Jillian Weise • April 1, 2014
May we talk about poetry and magic? Or is it passé? I have a feeling it is passé. But still I hear poets say, “I don’t choose the form. The poem chooses the form,” or “The poem speaks to me.” They say these things flatly[...]
March 13, 2014We are pleased to announce that applications are now open for three A Public Space Emerging Writer fellowships. Under this new project, three emerging writers will receive:
Alexander Chee • November 25, 2013
Do we need to make a case for fiction, you might ask. Especially if you write fiction, there may be no question, to you. But in my experience, for most of our fellow citizens, what we do is invisible, unimaginable. “I couldn’t do it,” so many people tell me. And if it is invisible and unimaginable, it is also, I’m afraid, indefensible.
Robert Sullivan • November 19, 2013
The first episode of The Land, a program produced in association with A Public Space, explores different interactions between humans and their spaces and places, many of which are mentioned in Issue 19.
This episode features a sound map of Montreal; a visit to Brooklyn's Fulton Mall; the ecology of cities; The Murphy Beds on the road; the Nobel Laureate’s library branch; Jorie Graham and Patrizia Cavalli in sonic translation; and a remembrance of Keith Basso. Read more about this episode here.
Aaron Crippen • November 4, 2013
Aaron Crippen's translations of Du Fu's poems appeared in Issue 17.
For a poet, there must be no greater pleasure than reading classical Chinese. For a translator, there may be no greater challenge than translating it. For Chinese writing is unique, with its pictographic roots. Fundamentally, its words do not denote sounds, as in alphabetic languages, but objects—such as 日, the sun—or combinations of objects to express ideas—such as 明, the sun and crescent moon together, meaning “bright” or “clear.” Its curves have been straightened and standardized, but in 日 we still recognize what was once a circle, like the sun, with a dot at its center.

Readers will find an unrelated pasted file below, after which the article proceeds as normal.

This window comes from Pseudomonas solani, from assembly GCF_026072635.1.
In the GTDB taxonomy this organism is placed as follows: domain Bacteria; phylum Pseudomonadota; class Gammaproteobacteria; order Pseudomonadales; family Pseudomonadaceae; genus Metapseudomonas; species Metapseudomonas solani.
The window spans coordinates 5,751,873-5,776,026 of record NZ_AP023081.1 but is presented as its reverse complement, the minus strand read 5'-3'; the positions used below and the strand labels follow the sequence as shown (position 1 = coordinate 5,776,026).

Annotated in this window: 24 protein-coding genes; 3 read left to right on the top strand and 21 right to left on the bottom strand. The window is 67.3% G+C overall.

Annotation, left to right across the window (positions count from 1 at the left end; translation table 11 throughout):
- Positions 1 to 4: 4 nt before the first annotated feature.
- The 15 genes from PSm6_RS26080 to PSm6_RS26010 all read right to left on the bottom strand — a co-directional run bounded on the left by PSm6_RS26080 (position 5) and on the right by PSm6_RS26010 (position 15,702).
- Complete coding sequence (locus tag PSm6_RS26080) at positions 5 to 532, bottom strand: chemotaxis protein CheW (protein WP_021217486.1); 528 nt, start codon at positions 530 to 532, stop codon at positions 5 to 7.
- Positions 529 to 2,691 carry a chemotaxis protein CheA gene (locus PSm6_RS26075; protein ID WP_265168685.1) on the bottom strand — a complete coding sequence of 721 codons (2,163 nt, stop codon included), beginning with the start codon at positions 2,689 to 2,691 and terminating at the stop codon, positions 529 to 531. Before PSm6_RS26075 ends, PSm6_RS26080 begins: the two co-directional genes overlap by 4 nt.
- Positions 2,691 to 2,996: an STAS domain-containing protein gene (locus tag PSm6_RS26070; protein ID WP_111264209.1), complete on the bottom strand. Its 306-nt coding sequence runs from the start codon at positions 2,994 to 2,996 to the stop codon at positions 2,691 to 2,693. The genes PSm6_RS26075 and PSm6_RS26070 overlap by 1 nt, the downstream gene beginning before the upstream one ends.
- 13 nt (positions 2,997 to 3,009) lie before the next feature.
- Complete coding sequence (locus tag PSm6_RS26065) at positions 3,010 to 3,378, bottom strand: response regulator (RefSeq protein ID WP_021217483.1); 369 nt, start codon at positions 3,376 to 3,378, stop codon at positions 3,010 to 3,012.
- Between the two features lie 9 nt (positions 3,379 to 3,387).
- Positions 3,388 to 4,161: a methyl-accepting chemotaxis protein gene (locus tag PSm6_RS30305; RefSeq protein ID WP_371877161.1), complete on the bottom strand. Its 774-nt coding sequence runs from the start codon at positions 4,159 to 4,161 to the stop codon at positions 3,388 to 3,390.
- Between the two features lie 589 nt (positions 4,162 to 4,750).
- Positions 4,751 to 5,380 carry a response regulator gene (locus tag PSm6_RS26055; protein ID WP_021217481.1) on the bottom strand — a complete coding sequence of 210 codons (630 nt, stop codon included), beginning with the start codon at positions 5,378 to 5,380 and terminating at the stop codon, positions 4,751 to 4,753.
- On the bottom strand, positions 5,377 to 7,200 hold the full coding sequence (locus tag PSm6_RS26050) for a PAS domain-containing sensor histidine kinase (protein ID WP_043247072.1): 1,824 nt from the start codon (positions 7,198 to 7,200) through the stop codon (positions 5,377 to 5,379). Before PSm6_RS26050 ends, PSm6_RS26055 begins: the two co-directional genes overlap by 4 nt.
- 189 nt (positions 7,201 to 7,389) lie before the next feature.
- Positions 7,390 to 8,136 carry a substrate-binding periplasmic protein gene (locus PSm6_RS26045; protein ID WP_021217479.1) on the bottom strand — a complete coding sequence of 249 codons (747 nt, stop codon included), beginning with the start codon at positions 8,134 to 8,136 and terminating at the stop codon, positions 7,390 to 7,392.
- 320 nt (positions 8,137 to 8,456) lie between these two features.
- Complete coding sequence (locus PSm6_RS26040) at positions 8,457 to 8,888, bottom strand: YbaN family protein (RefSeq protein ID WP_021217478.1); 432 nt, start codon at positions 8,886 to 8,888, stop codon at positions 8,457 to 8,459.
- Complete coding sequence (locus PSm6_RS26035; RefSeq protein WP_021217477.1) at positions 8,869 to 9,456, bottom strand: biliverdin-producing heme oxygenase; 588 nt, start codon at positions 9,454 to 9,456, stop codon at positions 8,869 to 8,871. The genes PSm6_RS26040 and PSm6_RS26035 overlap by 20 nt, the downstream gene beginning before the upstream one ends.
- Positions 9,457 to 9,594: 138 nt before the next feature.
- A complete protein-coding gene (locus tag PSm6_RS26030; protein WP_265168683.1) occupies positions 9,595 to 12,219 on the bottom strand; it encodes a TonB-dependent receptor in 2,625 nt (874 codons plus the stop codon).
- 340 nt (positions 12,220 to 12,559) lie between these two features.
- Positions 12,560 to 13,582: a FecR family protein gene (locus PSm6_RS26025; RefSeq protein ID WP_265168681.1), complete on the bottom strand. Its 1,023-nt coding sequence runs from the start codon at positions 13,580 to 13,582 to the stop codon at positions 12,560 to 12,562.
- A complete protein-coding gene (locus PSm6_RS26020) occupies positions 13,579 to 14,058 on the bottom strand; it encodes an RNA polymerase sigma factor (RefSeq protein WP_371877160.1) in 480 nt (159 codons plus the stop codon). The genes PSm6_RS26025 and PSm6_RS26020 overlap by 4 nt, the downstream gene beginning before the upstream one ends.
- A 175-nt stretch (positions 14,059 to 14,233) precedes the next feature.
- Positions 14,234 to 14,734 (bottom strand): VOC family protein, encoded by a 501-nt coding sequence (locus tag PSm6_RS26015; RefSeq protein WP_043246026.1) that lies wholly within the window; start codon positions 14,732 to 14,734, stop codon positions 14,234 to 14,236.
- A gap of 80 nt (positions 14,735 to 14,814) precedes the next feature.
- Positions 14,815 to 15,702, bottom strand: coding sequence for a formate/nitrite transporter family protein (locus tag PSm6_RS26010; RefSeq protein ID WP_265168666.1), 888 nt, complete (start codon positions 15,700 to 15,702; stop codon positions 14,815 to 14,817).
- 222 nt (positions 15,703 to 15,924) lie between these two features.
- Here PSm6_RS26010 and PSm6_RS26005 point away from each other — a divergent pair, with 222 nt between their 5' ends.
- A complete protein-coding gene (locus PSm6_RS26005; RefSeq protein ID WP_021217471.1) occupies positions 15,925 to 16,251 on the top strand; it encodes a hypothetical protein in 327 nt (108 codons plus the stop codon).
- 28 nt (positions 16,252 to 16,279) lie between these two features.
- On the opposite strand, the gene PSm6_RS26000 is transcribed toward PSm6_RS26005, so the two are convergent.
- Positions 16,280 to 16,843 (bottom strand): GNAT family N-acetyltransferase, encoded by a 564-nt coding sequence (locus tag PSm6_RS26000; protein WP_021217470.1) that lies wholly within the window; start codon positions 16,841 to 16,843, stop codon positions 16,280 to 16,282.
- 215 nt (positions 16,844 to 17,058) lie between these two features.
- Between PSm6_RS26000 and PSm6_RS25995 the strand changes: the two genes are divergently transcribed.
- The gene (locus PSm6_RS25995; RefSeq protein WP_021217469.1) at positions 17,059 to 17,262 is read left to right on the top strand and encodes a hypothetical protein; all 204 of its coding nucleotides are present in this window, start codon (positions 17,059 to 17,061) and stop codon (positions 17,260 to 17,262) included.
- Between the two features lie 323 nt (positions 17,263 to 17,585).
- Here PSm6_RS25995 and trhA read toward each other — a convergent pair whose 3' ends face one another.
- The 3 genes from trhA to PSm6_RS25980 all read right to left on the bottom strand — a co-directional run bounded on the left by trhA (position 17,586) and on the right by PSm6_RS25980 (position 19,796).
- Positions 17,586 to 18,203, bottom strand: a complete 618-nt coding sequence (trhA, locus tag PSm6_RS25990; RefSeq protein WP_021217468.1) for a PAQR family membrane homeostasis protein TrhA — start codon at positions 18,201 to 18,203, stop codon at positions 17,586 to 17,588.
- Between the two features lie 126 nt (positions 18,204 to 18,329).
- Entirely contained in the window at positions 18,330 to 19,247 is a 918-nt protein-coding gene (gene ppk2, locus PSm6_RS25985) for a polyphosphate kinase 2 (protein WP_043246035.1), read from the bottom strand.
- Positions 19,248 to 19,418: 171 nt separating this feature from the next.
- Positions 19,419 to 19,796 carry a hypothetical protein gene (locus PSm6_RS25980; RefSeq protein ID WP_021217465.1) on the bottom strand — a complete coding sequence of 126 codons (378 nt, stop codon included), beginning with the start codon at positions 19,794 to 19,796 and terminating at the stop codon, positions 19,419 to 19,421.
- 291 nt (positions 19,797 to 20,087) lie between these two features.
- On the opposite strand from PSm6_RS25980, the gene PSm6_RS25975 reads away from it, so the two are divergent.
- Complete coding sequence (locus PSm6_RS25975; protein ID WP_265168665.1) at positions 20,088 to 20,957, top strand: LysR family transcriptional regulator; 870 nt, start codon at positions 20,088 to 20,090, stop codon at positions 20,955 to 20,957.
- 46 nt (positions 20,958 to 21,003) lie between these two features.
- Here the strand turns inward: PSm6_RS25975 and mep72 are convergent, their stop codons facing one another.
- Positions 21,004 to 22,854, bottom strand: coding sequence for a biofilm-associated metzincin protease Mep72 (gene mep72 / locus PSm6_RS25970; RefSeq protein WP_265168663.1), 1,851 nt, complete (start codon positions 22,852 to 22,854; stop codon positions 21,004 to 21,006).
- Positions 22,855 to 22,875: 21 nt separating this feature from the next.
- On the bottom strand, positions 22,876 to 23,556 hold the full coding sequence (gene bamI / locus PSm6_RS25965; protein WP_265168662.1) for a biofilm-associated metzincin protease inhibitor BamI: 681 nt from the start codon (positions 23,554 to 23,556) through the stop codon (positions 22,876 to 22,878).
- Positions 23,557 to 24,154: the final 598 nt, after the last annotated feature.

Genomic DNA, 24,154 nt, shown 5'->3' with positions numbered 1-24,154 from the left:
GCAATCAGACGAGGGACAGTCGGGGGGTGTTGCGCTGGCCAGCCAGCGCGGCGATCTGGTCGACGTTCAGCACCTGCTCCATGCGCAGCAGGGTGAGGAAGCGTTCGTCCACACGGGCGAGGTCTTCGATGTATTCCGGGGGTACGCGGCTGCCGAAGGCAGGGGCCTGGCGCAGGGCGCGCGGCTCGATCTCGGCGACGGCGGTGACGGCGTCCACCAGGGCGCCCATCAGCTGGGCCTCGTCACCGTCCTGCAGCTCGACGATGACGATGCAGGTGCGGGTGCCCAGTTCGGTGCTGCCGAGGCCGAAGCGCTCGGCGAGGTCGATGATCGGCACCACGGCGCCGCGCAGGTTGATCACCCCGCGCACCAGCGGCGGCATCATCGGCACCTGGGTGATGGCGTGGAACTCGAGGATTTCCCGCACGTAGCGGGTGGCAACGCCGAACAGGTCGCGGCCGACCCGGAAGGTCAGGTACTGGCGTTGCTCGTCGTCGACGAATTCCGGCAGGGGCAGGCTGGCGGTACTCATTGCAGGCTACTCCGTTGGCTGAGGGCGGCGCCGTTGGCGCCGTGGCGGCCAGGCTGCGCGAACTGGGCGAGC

Yiyun Li • October 1, 2013
The thought of interviewing Tom Drury and Yan Lianke with a set of similar questions occurred to me because in an ideal world, without geological and language barriers, I would have liked to listen to a conversation between the two.
Tania James • October 1, 2013
This article originally appeared on May 18, 2012.
When I moved into my current flat in Jangpura Extension, New Delhi, my landlady told me that her father-in-law had designed the neighborhood as a settlement for refugees from Pakistan, after Partition. I asked her who and what had been here before the 1950s. Her answer, more than once, was, “Nothing.”
APS | 7 Questions for Miroslav Penkov • October 1, 2013
This article originally appeared on March 30, 2012.
1. Can you describe your daily routine, any rituals or habits?
It’s general consensus that a writer ought to write, or at least put in the hours behind the typewriter, every day.
Dorthe Nors • October 1, 2013
This article originally appeared on November 3, 2011.
Recently, I was asked by literary friends in the United States whom we Danes were hoping might win the Nobel Prize in Literature. I had no real idea of any consensus, but as happens every year a large number of male culture scribes over the age of sixty seemed to think it should be given to Bob Dylan. Which always makes me wonder why, if the prize really should go to a troubadour, no one ever talks about Leonard Cohen, but that’s just my own personal aside.
October 1, 2013
This article originally appeared on October 18, 2011.
A recent review of Salvage the Bones considers the novel in the context of a Salon essay about Modern Steinbecks. These novels, the reviewer suggests, “play into the exoticization of lives unlike those of readers who are inclined to pick up literary fiction.”
Salvage the Bones, like her stories “Cattle Haul” (APS 5) and “Barefoot” (APS 14), is set in rural Mississippi (the state with the greatest percentage of poor people in the nation, and one of the top ten in terms of income inequality). It takes place in the days before Hurricane Katrina. The narrator, Esch, fifteen and pregnant, lives with her three brothers and father in a clearing in the woods they call the Pit.